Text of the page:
As a result of only having to deal with an existing index entry the once vs. the Coalesce which may relocate a specific index entry many times, the index rebuild is going to be substantially more efficient and potentially use significantly less resources and generate less redo.
This demo of the Differences between a Coalesce, Shrink Space and Rebuild shows when one out performs the other.
Basically, Coalesce is particularly efficient and uses less resources when the percentage of the overall index structure that’s problematic and fragmented is relatively small (less than approximately 20-25% of leaf blocks). Rebuild is particularly efficient when the percentage of the overall index structure that’s problematic and fragmented is relatively large and the average degree of fragmentation within an index leaf block is relatively high. Note Pre 10g, an index needed to have at least 50% free space less pctfree in neighbouring leaf blocks for a Coalesce to be effective.
Now Rebuild (and Rebuild Online) potentially have locking implications that need to be considered although as we’ll see later, 11g has addressed some of these issues …
Differences and Similarities Between Index Coalesce and Shrink Space February 6, 2008Posted by Richard Foote in Index Coalesce, Index Shrink, Oracle General, Oracle Indexes, Performance Tuning.
As already discussed, ALTER INDEX COALESCE in 10g onwards works in a very similar manner to ALTER INDEX SHRINK SPACE.
However, there are a number of key differences.
The first thing to point out is that each command has a slightly different purpose.
Coalesce is designed specifically to reduce fragmentation within an index but not to deallocate any freed up blocks which are placed on the freelist and recycled by subsequent block splits.
Shrink is designed specifically to reduce the overall size of an index segment, resetting the High Water Mark (HWM) and releasing any excess storage as necessary.
The key difference being that Shrink must reorganise the index leaf blocks in such a way that all the freed up, now empty blocks are all grouped together at “one end” of the index segment. All these blocks can then be deallocated and removed from the index segment. This means that specific leaf block entries must be removed from these specific blocks, in order to free up the leaf blocks in this manner.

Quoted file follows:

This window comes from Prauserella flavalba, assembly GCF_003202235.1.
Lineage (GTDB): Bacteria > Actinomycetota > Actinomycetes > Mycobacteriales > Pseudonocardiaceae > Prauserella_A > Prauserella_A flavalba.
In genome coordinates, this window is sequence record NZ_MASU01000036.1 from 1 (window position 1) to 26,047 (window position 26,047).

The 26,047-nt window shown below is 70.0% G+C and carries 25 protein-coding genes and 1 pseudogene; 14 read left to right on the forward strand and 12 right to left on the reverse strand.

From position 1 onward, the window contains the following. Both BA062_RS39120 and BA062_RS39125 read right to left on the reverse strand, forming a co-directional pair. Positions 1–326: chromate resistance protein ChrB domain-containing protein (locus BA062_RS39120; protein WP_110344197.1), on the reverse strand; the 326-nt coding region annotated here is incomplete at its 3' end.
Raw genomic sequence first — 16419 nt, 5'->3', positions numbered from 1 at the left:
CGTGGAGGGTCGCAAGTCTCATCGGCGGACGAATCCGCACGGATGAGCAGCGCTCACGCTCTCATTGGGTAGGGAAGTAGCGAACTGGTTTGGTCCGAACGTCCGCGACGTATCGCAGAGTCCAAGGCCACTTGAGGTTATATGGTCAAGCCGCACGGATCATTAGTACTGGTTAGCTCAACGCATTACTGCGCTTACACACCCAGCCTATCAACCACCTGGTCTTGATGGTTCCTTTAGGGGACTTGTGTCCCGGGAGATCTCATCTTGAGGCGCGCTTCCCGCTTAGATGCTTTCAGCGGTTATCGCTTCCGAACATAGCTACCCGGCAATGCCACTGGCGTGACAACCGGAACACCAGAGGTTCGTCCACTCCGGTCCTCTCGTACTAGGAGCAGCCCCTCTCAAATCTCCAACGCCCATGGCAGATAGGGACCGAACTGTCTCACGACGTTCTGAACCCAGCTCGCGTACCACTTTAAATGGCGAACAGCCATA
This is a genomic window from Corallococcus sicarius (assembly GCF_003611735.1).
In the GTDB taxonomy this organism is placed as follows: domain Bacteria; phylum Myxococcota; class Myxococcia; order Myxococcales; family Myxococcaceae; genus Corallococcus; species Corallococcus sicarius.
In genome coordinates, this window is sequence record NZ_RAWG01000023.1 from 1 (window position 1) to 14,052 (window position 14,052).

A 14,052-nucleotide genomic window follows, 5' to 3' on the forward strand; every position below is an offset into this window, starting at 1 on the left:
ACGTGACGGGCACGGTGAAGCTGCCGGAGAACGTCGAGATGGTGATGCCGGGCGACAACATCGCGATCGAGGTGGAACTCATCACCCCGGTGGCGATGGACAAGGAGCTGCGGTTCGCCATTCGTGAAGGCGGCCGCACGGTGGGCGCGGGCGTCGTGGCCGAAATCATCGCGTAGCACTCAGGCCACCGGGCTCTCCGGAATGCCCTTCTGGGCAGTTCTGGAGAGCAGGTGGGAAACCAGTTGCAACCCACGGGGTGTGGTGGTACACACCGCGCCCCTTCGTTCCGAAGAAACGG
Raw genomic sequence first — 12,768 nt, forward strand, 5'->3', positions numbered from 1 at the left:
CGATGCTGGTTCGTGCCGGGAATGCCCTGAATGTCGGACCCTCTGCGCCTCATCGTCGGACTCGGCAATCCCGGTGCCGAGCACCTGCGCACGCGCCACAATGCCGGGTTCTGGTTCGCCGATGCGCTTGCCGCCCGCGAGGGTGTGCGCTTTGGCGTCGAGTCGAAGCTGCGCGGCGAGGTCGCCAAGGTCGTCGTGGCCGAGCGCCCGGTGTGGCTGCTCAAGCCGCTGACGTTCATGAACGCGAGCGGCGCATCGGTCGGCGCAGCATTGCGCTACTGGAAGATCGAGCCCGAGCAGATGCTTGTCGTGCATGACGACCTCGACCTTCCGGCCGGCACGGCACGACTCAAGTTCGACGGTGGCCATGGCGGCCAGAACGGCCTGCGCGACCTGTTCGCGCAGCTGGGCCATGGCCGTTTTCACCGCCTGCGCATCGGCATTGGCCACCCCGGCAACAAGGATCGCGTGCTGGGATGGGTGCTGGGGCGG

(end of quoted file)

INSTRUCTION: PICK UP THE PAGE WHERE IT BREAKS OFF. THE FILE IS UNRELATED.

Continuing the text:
Although Coalesce in 10g performs the operation in a similar manner to that of the Shrink Space, it can be more “lazy” in how it deals with the subsequent empty blocks and places then on the segment freelist as necessary.
COALESCE and SHRINK SPACE COMPACT are logically equivalent commands. Both options will “defragment” an index by “merging” index entries where possible thus reducing the number of blocks within the logical index structure. Both will result in the same number of leaf blocks within the index and both will result in the index height not being changed.
However, there are two key differences.
1) The SHRINK SPACE COMPACT option has the disadvantage of being more expensive to process as it has to concern itself with ensuring all necessary blocks can be emptied from the physical “end” of the index segment to be subsequently deallocated. This will result in more undo and redo being generated during the defragmentation of the index than would have been generated by the same corresponding COALESCE command.
2) The SHRINK SPACE COMPACT option has the advantage of being able to immediately deallocate the empty blocks, thereby reducing the actual size of the index segment by issuing a subsequent SHRINK SPACE option (although of course this can be performed in the one step by issuing SHRINK SPACE in the first place). However, the COALESCE option will not be able to just deallocate the free space. A subsequent Index SHRINK SPACE command on a previously coalesced index will require additional undo and redo than that of a previously “Shrunk” index as the necessary empty blocks are removed from the freelist and redistributed to allow for the de-allocation of blocks and the resetting of the High Water Mark of the index segment.
Note also that the Shrink option can only be used in Automatic Segment Space Management (ASSM) tablespaces.
Use Coalesce when the intent is to just defragment an index, knowing that the freed leaf blocks will be recycled by subsequent block splits, as it uses less resources than an equivalent Index Shrink Space.